We are studying Bauhinias in Hong Kong for a variety of reasons but we hadn’t really thought about the benefits of understanding their nutritional value… until we came across Bauhinia chutney!
It appears that many people have been using various Bauhinia species as a ‘wild edible plant’. Although this practice is most commonly found in India and Nepal, the internet has blogs by people in Europe and America that claim to use the flowers in salads or indeed for making pickles and chutneys.
We knew that Bauhinia is a ‘legume’ i.e. from the Leguminosae family of plants and that this includes many common food crops like alfalfa, clover, peas, beans, lentils, soybeans, and peanuts and so we’d been wondering if the seed pods (which look a bit like runner beans) might be edible. What’s really fascinating is that the flower petals and buds seem to be the most popular part.
Now it’s true that you should be very careful about eating wild plants but it’s also true that modern life has led us to ignore many edible things because they don’t come in plastic containers from the supermarket. With these two things in mind we’ve done some investigation to try to work out if this is just some nonsense off the internet or a potentially beautiful side-dish.
The most scientific review of these uses that we’ve found is a journal article by Uprety et al in 2012. They don’t analyse the content of the plants but they do record how it is used by people in several areas across Nepal.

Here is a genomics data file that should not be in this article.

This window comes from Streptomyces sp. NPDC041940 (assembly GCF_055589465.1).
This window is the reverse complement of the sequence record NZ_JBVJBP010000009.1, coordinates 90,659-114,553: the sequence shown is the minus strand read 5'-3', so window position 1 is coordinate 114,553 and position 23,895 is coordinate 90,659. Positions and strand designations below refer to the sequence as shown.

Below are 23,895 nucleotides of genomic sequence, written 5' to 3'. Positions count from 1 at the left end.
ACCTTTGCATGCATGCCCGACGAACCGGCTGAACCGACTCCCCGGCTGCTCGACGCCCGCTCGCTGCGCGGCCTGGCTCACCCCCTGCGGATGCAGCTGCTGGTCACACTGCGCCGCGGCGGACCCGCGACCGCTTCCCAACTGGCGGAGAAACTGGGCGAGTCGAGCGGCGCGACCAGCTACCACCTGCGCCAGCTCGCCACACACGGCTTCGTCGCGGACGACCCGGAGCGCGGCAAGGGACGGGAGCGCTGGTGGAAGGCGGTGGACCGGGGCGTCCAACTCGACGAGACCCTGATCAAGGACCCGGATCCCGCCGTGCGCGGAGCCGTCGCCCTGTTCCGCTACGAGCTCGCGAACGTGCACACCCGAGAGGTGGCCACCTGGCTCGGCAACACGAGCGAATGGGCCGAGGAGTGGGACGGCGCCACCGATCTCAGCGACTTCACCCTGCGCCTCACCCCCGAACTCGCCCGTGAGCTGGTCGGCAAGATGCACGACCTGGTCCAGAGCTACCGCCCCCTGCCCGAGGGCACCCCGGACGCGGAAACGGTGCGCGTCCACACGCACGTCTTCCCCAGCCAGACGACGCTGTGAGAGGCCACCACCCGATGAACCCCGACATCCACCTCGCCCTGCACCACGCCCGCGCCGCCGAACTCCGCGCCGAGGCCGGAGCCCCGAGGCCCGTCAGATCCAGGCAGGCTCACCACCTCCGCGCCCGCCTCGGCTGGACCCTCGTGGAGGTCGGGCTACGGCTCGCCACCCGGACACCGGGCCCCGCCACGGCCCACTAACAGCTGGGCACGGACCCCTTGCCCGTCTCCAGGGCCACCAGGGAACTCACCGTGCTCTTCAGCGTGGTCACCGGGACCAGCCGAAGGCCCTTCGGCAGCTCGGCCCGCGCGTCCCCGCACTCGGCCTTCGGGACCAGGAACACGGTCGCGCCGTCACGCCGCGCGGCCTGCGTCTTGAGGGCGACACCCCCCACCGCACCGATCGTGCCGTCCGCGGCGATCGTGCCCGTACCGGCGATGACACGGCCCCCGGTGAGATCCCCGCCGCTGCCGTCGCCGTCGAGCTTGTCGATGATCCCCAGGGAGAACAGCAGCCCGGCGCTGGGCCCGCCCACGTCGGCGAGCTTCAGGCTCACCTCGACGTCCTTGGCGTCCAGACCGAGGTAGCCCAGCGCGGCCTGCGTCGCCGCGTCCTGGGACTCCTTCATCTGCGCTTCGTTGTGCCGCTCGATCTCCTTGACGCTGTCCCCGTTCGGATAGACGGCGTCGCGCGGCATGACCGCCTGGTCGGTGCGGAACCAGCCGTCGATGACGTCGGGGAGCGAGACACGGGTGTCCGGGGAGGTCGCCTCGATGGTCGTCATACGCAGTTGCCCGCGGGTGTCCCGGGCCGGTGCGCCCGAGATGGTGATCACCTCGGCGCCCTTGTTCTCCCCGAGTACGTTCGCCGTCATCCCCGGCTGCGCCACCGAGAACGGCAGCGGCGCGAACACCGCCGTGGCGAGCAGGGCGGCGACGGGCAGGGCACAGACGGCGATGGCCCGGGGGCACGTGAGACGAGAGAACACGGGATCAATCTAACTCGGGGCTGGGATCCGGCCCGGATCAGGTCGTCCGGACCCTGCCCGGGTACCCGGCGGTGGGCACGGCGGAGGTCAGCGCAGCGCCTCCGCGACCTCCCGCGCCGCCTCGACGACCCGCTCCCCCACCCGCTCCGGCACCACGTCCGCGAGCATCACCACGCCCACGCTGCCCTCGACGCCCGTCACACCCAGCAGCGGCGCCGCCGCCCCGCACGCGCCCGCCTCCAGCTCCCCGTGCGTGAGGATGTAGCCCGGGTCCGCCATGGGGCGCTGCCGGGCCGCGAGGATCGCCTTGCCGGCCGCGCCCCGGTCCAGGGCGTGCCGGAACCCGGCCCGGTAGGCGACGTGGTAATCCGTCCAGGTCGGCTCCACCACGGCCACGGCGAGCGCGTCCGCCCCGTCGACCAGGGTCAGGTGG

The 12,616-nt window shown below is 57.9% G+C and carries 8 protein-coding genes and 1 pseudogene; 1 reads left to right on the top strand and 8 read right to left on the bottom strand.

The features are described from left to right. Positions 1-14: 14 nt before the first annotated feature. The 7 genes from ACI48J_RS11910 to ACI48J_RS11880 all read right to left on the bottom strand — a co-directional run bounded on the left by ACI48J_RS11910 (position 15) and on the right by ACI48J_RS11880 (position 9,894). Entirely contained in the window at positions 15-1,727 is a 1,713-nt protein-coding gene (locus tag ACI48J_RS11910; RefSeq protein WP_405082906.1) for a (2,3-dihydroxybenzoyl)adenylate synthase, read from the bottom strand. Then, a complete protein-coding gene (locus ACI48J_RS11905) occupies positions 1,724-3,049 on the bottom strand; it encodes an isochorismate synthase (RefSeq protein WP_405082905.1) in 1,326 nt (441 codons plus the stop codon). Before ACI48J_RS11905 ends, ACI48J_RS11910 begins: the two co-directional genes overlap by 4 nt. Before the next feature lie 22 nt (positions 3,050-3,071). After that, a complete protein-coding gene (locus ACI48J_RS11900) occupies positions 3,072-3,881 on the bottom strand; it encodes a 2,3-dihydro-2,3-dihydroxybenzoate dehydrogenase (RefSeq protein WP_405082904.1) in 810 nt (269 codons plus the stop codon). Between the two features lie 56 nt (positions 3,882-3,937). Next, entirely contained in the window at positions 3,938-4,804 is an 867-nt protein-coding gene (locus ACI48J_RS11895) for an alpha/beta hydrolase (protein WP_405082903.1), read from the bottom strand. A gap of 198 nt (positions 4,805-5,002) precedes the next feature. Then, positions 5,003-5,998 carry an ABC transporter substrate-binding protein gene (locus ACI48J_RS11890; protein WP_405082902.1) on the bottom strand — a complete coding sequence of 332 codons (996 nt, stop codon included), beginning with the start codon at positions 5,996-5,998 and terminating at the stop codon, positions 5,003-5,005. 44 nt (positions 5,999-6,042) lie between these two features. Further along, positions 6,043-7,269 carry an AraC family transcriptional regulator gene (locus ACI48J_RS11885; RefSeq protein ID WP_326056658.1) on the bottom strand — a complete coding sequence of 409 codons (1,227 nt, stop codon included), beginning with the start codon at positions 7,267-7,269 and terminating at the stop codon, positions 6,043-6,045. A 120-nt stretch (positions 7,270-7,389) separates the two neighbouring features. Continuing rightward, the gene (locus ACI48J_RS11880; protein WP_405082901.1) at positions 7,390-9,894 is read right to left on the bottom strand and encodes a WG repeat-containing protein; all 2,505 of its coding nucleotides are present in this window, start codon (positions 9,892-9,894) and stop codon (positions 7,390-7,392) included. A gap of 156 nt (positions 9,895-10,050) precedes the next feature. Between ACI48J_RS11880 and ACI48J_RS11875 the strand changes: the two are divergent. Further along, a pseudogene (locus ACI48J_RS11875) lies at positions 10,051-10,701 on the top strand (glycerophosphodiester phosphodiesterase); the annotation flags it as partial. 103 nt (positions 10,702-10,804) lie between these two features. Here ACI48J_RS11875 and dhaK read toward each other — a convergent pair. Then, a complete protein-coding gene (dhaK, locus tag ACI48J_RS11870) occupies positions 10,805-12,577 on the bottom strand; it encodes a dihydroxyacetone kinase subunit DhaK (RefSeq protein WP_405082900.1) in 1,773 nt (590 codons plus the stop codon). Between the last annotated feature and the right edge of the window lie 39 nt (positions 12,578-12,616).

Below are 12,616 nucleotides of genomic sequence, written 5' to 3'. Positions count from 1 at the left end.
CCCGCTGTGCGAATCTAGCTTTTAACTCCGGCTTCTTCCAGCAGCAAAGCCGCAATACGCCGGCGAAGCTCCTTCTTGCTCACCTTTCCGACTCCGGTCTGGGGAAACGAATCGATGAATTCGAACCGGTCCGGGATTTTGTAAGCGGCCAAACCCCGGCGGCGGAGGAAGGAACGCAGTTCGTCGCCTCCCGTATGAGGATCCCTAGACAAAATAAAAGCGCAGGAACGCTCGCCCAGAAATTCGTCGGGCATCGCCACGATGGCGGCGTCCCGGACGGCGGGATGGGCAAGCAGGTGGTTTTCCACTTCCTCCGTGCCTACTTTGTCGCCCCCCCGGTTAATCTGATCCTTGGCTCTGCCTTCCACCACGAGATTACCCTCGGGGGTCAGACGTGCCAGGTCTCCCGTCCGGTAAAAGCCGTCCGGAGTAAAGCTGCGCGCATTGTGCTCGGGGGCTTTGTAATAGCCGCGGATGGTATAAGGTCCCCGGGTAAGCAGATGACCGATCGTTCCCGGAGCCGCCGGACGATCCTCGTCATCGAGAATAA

Bauhinia uses in Nepal
|Latin name||Common name (Nepal)||Edible use||Collection period||Other use|
|Bauhinia purpurea||Tanki||Flowers and young shoots eaten as vegetable.||March-May||Leaves used as fodder.|
|Bauhinia valii||Bhorla||Pods eaten as vegetable. Fruits edible.||August-February||Stem bark used to make ropes. Leaves used to make umbrella “Ghoom” and traditional plates “Duna” and “Tapari” for ritual functions. Bark juice used as fermenting material and to cure blood dysentery.|
|Bauhinia variegata||Koiralo||Young shoots and leaves eaten as vegetable. Flowers eaten as vegetable or used to make pickle.||March-May||N/A|
It seems that they don’t use Bauhinia blakeana, the Hong Kong Orchid Tree, but they do use the two varieties that we believe are its parents, Bauhinia purpurea and Bauhinia variegata. It’s really interesting to see the other uses of Bauhinia valii: rope, medicine and ritual items. As we learn more about the biology of the Bauhinia family we’ll be able to look into things like medicinal uses for it.
Over at the tasteofnepal blog, Jyoti Pathak has some excellent pictures of huge bundles of Bauhinia variegata at the market, ready to be bought for cooking. In the picture below (borrowed with kind permission from Jyoti), you can see the flower buds are popular for eating and so are the young opened flowers themselves (click for larger image).
We reckon that pickling the flower buds or using the petals in salads would be a pretty cool experiment so we’re working on finding a recipe and we’ll get back to you with any success… or with warnings. Be careful always when eating wild plants and take note that some of these websites state you must boil certain parts of the plant before eating.
If you have any experience of cooking with this plant, please do get in touch!